What’s going on in the Sydney uni SRC elections?


Progressive activists are concerned about reported unprincipled deal-making in the upcoming elections for the new University of Sydney Student Representative Council.

The Sydney University student newspaper Honi Soit reported the Socialist Alternative Sydney University club had decided to support the ALP presidential candidate over the activist Grassroots presidential candidate in the upcoming elections.

Andrew Passarello’s August 4 article, “Lines drawn in the SAlt as sides pick presidential candidates”, announced that Socialist Alternative had made a deal with Labor Unity, National Labor Students (NLS), and Sydney Labor Students (SLS)“which, if successful, ”would see an NLS candidate installed as President, a Unity General-Secretary, and Salt [Socialist Alternative] most likely guaranteed the Education Officers’ portfolios”.

Progressive students believe this will prevent the election of presidential Grassroots candidate Kyol Blakeney, an activist and currently the National Union of Students (NUS) NSW Indigenous Officer and the University of Sydney’s SRC Indigenous Officer.

Blakeney has been key to increasing student support for the Redfern Tent Embassy which is protesting the lack of affordable housing for Indigenous people on the Block and in the inner city.

Last year, the Socialist Alternative club joined forces with progressive activists including the Greens, anarchists and independents in a Grassroots ticket, and won the two Education Officer positions.

This year, it seems Socialist Alternative was not so confident of securing the same positions with a similar arrangement.

Honi Soit reported on August 2 that the SLS grouping had split over which presidential candidate to support in the SRC elections. Five SLS officer bearers resigned from the Labor faction, and they said more would follow.

This, the report said, came from differences over whether or not to support a Centre Unity/National Labor Students President or Blakeney, the Grassroots Presidential candidate. In the end, the weakened SLS faction decided by one vote to support the Unity/NLS presidential candidate – Amy Knox.

An anonymous Grassroots member told Honi Soit that they were disappointed with Socialist Alternative’s decision to support the Labor factions.

“It’s frustrating that groups like SALT are working with those in power … with a view of getting positions,” they were quoted as saying.

Asked about which forces Socialist Alternative was supporting in the elections, club president Omar Hassan told Green Left Weekly that the club was “definitely not” supporting a joint ticket with the ALP.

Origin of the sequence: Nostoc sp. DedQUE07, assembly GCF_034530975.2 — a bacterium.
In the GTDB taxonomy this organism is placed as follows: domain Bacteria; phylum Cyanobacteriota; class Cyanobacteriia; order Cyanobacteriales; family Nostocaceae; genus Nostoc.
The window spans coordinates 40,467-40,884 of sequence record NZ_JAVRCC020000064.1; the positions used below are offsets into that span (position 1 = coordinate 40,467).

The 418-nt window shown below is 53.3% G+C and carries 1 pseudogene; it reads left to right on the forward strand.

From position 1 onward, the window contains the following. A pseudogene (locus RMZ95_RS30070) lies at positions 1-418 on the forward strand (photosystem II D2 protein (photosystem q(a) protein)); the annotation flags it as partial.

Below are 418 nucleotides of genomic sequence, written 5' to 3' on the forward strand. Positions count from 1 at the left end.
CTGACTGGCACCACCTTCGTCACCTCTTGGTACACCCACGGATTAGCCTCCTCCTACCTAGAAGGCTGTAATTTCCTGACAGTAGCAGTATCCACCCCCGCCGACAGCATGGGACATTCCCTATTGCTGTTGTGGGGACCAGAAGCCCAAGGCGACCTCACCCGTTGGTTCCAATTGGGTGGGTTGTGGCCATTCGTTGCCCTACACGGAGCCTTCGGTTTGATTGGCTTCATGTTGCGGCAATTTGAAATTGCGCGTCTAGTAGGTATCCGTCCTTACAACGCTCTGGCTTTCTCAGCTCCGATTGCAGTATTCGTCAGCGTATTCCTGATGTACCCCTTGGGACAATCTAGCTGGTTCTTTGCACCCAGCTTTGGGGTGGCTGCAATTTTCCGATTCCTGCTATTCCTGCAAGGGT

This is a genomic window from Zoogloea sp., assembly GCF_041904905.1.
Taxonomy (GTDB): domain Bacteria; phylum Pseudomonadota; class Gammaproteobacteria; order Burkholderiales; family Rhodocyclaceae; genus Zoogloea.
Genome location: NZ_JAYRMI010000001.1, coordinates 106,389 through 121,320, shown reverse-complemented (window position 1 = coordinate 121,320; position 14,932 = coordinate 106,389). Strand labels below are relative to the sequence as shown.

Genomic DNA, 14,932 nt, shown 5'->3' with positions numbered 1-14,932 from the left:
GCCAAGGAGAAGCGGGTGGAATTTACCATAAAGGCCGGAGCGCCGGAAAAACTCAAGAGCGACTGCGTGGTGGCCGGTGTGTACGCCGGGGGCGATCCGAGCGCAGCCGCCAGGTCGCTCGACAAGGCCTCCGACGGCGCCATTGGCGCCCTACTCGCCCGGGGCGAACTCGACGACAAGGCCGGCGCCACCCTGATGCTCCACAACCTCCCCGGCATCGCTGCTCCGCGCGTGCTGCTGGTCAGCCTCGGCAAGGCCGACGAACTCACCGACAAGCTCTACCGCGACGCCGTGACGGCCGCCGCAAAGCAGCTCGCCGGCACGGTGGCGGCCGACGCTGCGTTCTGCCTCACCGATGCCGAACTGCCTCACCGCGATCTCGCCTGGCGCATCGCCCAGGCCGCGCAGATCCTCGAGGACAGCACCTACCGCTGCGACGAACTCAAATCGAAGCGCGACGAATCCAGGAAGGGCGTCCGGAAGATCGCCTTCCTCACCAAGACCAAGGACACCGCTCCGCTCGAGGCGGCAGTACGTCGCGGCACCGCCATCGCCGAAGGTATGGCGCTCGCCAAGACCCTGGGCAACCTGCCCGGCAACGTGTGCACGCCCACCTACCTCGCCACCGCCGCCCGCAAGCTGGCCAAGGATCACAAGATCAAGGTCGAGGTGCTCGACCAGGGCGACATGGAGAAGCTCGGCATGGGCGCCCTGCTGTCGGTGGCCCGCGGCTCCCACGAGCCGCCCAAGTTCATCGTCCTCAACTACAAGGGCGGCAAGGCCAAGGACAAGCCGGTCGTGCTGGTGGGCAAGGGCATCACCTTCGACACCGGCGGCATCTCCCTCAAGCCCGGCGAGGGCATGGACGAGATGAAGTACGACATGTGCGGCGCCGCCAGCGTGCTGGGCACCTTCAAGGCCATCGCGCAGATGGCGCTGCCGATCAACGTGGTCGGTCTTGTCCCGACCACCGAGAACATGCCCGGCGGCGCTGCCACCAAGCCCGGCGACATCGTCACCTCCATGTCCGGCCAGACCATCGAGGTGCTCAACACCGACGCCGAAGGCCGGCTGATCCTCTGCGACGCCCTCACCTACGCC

It appears that Socialist Alternative is running its own branding and tickets – “Left Action” – and is backing the Labor Presidential candidate Amy Knox.

The only information Green Left Weekly could find about the political platform of the Labor ticket is its name: “Stand Up!”

Evan Van Zijl, a former University of Sydney member of last year’s Grassroots ticket told Green Left Weekly that he disagreed with the deal-making approach for office bearer positions.

“At Sydney University, Socialist Alternative has spurned left unity with Labor left, Greens, anarchists and Solidarity in favour of building more right-wing coalitions with the aim of securing Education Officer positions on campus and seemingly improving relations with Labor right for the upcoming NUS Conference.

“The ideological contradiction of socialists sharing a presidential campaign with Labor right (and, presumably, Liberals) at Sydney Uni is astounding,” said Van Zijl.

Green Left Weekly also sought to find out about the political aims of the Grassroots ticket, but was told it was still in the process of being finalised.

Rachel Evans, a Socialist Alliance member at the University of Sydney, believes that unprincipled deal-making in return for office bearer positions is short sighted and wrong.

She told Green Left Weekly: “Securing office bearer positions in the SRC or NUS by making unprincipled deals undermines the struggle for democratic campaigns – on and off campus – and democratic SRCs.

“The Abbott government has unleashed one of the biggest attacks on our higher education - a continuation of Labor’s approach – and student organisations and campaigns, while promising, are still relatively weak.

“Social change comes from mass involvement in campaigns. We need to be conscious of involving new activists who stay in and want to take the reins of the movement.

“Student elections are no different to elections anywhere else: they can be platforms to promote and deepen progressive campaigns, or they can help the career paths of the would-be cynical politicians”, Evans said.

Green Left Weekly sought comments from Ridah Hassan and Eleanor Morely, Socialist Alternative members and education officers at the University of Sydney, but did not get a response.

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